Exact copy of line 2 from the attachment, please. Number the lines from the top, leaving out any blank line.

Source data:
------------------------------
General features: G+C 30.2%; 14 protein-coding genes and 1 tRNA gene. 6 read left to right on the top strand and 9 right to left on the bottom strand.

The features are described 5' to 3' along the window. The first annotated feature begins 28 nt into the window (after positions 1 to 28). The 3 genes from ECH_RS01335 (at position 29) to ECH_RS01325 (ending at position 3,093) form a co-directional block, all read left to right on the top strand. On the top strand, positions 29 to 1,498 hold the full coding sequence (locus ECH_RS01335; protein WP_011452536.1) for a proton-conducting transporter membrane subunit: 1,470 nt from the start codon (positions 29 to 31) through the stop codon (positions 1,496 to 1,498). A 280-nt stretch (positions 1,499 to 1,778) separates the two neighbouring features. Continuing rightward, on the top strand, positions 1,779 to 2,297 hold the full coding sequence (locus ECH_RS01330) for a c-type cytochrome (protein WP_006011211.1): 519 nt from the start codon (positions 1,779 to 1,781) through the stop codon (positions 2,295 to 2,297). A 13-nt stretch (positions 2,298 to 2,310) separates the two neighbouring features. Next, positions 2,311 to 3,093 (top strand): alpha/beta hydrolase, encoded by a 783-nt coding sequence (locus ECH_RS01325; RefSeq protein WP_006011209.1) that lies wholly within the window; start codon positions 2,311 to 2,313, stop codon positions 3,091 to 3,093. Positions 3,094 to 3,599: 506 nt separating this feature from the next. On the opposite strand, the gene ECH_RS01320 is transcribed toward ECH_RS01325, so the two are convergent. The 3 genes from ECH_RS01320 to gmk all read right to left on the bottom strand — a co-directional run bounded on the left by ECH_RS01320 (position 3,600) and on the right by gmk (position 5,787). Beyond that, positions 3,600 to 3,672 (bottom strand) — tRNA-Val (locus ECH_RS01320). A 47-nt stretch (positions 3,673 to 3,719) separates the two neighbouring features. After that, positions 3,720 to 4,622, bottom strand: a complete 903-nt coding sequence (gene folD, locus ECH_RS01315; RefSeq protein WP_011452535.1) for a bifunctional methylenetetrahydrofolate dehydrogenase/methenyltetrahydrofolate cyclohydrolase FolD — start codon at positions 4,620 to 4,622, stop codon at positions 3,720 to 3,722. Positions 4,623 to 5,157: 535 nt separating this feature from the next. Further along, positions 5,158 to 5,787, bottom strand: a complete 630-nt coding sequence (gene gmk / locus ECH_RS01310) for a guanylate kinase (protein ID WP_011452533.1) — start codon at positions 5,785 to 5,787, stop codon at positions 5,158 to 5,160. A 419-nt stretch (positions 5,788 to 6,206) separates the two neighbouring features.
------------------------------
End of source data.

The features are described 5' to 3' along the window. The first annotated feature begins 28 nt into the window (after positions 1 to 28). The 3 genes from ECH_RS01335 (at position 29) to ECH_RS01325 (ending at position 3,093) form a co-directional block, all read left to right on the top strand. On the top strand, positions 29 to 1,498 hold the full coding sequence (locus ECH_RS01335; protein WP_011452536.1) for a proton-conducting transporter membrane subunit: 1,470 nt from the start codon (positions 29 to 31) through the stop codon (positions 1,496 to 1,498). A 280-nt stretch (positions 1,499 to 1,778) separates the two neighbouring features. Continuing rightward, on the top strand, positions 1,779 to 2,297 hold the full coding sequence (locus ECH_RS01330) for a c-type cytochrome (protein WP_006011211.1): 519 nt from the start codon (positions 1,779 to 1,781) through the stop codon (positions 2,295 to 2,297). A 13-nt stretch (positions 2,298 to 2,310) separates the two neighbouring features. Next, positions 2,311 to 3,093 (top strand): alpha/beta hydrolase, encoded by a 783-nt coding sequence (locus ECH_RS01325; RefSeq protein WP_006011209.1) that lies wholly within the window; start codon positions 2,311 to 2,313, stop codon positions 3,091 to 3,093. Positions 3,094 to 3,599: 506 nt separating this feature from the next. On the opposite strand, the gene ECH_RS01320 is transcribed toward ECH_RS01325, so the two are convergent. The 3 genes from ECH_RS01320 to gmk all read right to left on the bottom strand — a co-directional run bounded on the left by ECH_RS01320 (position 3,600) and on the right by gmk (position 5,787). Beyond that, positions 3,600 to 3,672 (bottom strand) — tRNA-Val (locus ECH_RS01320). A 47-nt stretch (positions 3,673 to 3,719) separates the two neighbouring features. After that, positions 3,720 to 4,622, bottom strand: a complete 903-nt coding sequence (gene folD, locus ECH_RS01315; RefSeq protein WP_011452535.1) for a bifunctional methylenetetrahydrofolate dehydrogenase/methenyltetrahydrofolate cyclohydrolase FolD — start codon at positions 4,620 to 4,622, stop codon at positions 3,720 to 3,722. Positions 4,623 to 5,157: 535 nt separating this feature from the next. Further along, positions 5,158 to 5,787, bottom strand: a complete 630-nt coding sequence (gene gmk / locus ECH_RS01310) for a guanylate kinase (protein ID WP_011452533.1) — start codon at positions 5,785 to 5,787, stop codon at positions 5,158 to 5,160. A 419-nt stretch (positions 5,788 to 6,206) separates the two neighbouring features.